Friday, December 30, 2011

Life with Harold

Must You Go?: My Life With Harold Pinter
Must You Go?: My Life With 
Harold Pinter 

"What happened was this: we both felt awful at breakfast, Harold from coughing without intermission all night, me from listening to him.  I went up to the Eyrie and assembled notes re the Gunpowder Plot.  Then I chatted to a friend about Dublin.  About eleven thirty, Linda came in and said the odd words: 'Could you clear the line?  Harold has something urgent he wants to tell you.'  Somewhat crustily I did so.  Now it was Harold who was engaged: I thought he might clear his line.  Finally he buzzed me: 'I seem to have won the Nobel Prize.'"
Seldom have I read a book so filled with literary references. They are on every page and, while Antonia Fraser's memoir of her life with Harold Pinter is lightweight, it is intellectually charged with interesting bits of flotsam and jetsam from the literary world of a couple who were immersed in literary lives and lights.
It was while at a social gathering in 1975 that Ms. Fraser walked up to Pinter, before leaving, to say that she liked his play, “The Birthday Party.” The two barely knew each other. He looked back at her with what she calls “amazing, extremely bright black eyes” and said, “Must you go?” He called her his destiny and wrote her love poems, some of them later collected in a volume called “Six Poems for A” (2007). She loved his bristling mind, his “awesome baritone” and the way his “black curly hair and pointed ears” made him look “like a satyr.” They remained happily together (marrying in 1980) for 33 years, through his Nobel Prize in 2005 and until his death from cancer, at 78, in December 2008.
There are many anecdotes that intrigue the reader in this delightful memoir. One of my favorite moments follows:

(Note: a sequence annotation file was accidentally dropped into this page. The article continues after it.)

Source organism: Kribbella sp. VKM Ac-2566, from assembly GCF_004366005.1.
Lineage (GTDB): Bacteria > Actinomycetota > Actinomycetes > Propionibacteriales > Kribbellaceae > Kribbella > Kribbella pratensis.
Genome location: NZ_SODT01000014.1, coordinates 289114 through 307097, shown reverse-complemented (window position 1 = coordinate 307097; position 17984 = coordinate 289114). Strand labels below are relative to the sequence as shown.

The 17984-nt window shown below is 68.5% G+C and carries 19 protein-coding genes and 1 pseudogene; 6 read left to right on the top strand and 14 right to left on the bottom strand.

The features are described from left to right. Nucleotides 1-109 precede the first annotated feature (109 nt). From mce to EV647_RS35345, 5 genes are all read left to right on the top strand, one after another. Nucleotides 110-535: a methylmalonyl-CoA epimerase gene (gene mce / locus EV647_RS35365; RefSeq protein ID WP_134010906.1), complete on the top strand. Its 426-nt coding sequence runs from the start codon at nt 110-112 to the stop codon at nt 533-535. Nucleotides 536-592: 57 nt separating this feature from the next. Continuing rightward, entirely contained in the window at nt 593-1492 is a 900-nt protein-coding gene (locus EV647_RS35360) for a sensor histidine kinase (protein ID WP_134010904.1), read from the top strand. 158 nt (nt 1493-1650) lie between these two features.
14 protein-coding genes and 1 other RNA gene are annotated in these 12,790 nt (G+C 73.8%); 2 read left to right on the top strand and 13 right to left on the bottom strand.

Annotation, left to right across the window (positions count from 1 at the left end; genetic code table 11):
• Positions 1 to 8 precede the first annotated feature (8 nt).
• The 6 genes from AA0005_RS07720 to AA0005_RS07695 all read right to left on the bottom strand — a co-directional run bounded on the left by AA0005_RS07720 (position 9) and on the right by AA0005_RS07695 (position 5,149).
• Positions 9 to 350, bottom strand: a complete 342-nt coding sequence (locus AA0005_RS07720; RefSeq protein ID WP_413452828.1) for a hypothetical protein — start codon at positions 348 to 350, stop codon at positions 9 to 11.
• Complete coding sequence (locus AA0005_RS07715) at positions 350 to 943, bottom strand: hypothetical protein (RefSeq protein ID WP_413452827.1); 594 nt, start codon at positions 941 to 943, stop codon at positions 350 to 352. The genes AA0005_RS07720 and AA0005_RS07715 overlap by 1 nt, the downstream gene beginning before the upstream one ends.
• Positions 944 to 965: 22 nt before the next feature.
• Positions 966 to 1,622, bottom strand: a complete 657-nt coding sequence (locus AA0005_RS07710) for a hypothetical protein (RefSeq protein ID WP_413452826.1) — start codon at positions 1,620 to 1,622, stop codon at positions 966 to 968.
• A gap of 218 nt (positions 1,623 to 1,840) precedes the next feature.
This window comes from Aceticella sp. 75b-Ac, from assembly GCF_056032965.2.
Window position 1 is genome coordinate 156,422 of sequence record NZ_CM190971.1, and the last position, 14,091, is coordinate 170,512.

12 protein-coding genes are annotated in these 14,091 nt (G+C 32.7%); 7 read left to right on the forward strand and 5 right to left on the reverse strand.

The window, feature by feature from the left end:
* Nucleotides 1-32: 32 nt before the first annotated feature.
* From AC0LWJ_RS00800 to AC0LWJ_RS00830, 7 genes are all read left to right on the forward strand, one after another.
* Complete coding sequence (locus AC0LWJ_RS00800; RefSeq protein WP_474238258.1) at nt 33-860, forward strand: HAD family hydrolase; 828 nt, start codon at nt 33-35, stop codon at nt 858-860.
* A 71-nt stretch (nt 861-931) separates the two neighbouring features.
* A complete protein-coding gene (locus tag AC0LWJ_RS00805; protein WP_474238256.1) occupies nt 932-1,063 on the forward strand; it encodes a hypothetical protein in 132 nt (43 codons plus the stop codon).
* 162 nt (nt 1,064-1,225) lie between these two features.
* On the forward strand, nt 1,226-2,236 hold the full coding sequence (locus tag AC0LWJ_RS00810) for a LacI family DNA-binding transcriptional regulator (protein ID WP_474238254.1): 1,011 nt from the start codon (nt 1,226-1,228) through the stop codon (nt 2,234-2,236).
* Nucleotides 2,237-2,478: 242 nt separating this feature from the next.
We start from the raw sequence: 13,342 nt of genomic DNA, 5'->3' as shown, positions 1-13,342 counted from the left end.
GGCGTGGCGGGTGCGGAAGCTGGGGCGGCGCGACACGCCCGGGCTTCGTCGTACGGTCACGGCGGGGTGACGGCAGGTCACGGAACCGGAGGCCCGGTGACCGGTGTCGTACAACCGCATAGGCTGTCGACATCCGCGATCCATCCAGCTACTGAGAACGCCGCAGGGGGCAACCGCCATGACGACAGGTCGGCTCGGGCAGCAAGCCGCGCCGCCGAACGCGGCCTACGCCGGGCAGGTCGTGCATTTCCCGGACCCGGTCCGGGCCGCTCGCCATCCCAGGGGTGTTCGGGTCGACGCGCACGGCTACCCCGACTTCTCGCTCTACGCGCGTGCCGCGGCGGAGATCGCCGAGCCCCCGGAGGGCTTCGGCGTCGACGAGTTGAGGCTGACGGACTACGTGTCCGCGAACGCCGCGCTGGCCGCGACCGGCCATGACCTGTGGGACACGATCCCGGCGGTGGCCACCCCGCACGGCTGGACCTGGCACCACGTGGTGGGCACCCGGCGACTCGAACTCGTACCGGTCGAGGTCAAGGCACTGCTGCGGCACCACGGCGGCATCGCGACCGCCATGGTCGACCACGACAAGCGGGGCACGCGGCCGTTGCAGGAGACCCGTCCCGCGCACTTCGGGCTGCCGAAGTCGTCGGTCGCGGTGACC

"Dinner with tom and Miriam Stoppard. The latter tackles Harold about the swearing in No Man's Land: 'This must be something in you, Harold, waiting to get out.' Harold: 'But I don't plan my characters' lives.' Then to Tom: 'Don't you find they take over sometimes?' Tom: 'No.'"
It seems that their life is filled with such moments and, when the literary references wane, there are the political highlights that bring alive the times (a span of three decades) with intrusions of bits about the IRA or left and right-wing political goings-on.
Pinter’s life force — he was mostly anything, it seems, but Pinteresque — comes through clearly here. Ms. Fraser details his love for cricket, tennis and bridge. He threw himself around recklessly on dance floors and swam “with a great splashing like a dog retrieving a ball.” The result is a wonderful read for anyone interested in the life of the epitome of a literary couple.

Must You Go? by Antonia Fraser. Doubleday, New York. 2010.


Parrish Lantern said...

sounds like a fascinating insight into a revered and yet mysterious individual & also didn't know about the poetry, so that's new to me.
Best Wishes for the coming year & continued success with your blog.

James said...

Thanks for your encouragement and your own excellent site that I enjoy reading.